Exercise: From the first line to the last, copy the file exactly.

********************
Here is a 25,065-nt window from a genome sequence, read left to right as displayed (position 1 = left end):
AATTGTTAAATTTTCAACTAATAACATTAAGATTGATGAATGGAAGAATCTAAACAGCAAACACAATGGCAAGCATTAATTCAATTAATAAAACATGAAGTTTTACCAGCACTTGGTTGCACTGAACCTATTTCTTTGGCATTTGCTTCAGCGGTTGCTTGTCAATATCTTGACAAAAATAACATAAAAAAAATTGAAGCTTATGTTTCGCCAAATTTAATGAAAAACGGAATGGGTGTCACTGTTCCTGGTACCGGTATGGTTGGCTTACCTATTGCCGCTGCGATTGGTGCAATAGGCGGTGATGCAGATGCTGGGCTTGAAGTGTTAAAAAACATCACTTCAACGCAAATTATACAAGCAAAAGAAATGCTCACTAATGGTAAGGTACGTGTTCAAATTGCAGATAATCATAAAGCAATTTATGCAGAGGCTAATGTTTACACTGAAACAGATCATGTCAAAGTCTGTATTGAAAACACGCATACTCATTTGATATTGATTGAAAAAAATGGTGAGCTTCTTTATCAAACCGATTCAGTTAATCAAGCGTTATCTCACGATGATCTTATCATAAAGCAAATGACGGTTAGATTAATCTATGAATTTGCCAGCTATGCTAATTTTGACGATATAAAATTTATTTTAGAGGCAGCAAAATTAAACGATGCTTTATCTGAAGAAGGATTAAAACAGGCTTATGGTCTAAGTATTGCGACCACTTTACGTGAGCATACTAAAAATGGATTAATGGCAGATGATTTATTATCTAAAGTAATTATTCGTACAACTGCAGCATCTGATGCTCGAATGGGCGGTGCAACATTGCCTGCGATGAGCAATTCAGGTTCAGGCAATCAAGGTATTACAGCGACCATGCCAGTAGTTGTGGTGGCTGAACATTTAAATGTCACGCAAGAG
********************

Here is a 25,065-nt window from a genome sequence, read left to right as displayed (position 1 = left end):
AATTGTTAAATTTTCAACTAATAACATTAAGATTGATGAATGGAAGAATCTAAACAGCAAACACAATGGCAAGCATTAATTCAATTAATAAAACATGAAGTTTTACCAGCACTTGGTTGCACTGAACCTATTTCTTTGGCATTTGCTTCAGCGGTTGCTTGTCAATATCTTGACAAAAATAACATAAAAAAAATTGAAGCTTATGTTTCGCCAAATTTAATGAAAAACGGAATGGGTGTCACTGTTCCTGGTACCGGTATGGTTGGCTTACCTATTGCCGCTGCGATTGGTGCAATAGGCGGTGATGCAGATGCTGGGCTTGAAGTGTTAAAAAACATCACTTCAACGCAAATTATACAAGCAAAAGAAATGCTCACTAATGGTAAGGTACGTGTTCAAATTGCAGATAATCATAAAGCAATTTATGCAGAGGCTAATGTTTACACTGAAACAGATCATGTCAAAGTCTGTATTGAAAACACGCATACTCATTTGATATTGATTGAAAAAAATGGTGAGCTTCTTTATCAAACCGATTCAGTTAATCAAGCGTTATCTCACGATGATCTTATCATAAAGCAAATGACGGTTAGATTAATCTATGAATTTGCCAGCTATGCTAATTTTGACGATATAAAATTTATTTTAGAGGCAGCAAAATTAAACGATGCTTTATCTGAAGAAGGATTAAAACAGGCTTATGGTCTAAGTATTGCGACCACTTTACGTGAGCATACTAAAAATGGATTAATGGCAGATGATTTATTATCTAAAGTAATTATTCGTACAACTGCAGCATCTGATGCTCGAATGGGCGGTGCAACATTGCCTGCGATGAGCAATTCAGGTTCAGGCAATCAAGGTATTACAGCGACCATGCCAGTAGTTGTGGTGGCTGAACATTTAAATGTCACGCAAGAG